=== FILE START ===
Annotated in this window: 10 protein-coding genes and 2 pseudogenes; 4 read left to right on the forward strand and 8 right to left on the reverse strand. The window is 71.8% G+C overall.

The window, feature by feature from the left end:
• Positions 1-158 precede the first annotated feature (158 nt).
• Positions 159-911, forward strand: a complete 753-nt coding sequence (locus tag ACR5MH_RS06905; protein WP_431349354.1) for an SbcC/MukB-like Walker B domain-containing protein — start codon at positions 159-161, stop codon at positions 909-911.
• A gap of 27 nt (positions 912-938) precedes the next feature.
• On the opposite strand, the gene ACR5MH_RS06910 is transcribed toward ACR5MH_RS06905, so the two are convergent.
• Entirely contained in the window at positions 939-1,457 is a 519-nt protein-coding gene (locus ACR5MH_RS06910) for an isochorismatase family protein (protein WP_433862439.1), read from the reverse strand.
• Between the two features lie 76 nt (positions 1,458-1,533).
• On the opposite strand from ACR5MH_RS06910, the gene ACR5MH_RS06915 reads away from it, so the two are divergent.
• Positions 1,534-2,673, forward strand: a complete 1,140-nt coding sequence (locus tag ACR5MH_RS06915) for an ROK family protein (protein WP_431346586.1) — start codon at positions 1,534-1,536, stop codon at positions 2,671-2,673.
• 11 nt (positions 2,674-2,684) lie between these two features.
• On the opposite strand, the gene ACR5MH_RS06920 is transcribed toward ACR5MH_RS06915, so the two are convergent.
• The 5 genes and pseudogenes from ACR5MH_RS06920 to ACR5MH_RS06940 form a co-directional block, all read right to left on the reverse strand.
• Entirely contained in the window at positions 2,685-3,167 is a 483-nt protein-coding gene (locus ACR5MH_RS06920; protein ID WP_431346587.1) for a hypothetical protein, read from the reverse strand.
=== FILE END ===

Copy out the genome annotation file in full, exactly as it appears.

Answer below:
Annotated in this window: 10 protein-coding genes and 2 pseudogenes; 4 read left to right on the forward strand and 8 right to left on the reverse strand. The window is 71.8% G+C overall.

The window, feature by feature from the left end:
• Positions 1-158 precede the first annotated feature (158 nt).
• Positions 159-911, forward strand: a complete 753-nt coding sequence (locus tag ACR5MH_RS06905; protein WP_431349354.1) for an SbcC/MukB-like Walker B domain-containing protein — start codon at positions 159-161, stop codon at positions 909-911.
• A gap of 27 nt (positions 912-938) precedes the next feature.
• On the opposite strand, the gene ACR5MH_RS06910 is transcribed toward ACR5MH_RS06905, so the two are convergent.
• Entirely contained in the window at positions 939-1,457 is a 519-nt protein-coding gene (locus ACR5MH_RS06910) for an isochorismatase family protein (protein WP_433862439.1), read from the reverse strand.
• Between the two features lie 76 nt (positions 1,458-1,533).
• On the opposite strand from ACR5MH_RS06910, the gene ACR5MH_RS06915 reads away from it, so the two are divergent.
• Positions 1,534-2,673, forward strand: a complete 1,140-nt coding sequence (locus tag ACR5MH_RS06915) for an ROK family protein (protein WP_431346586.1) — start codon at positions 1,534-1,536, stop codon at positions 2,671-2,673.
• 11 nt (positions 2,674-2,684) lie between these two features.
• On the opposite strand, the gene ACR5MH_RS06920 is transcribed toward ACR5MH_RS06915, so the two are convergent.
• The 5 genes and pseudogenes from ACR5MH_RS06920 to ACR5MH_RS06940 form a co-directional block, all read right to left on the reverse strand.
• Entirely contained in the window at positions 2,685-3,167 is a 483-nt protein-coding gene (locus ACR5MH_RS06920; protein ID WP_431346587.1) for a hypothetical protein, read from the reverse strand.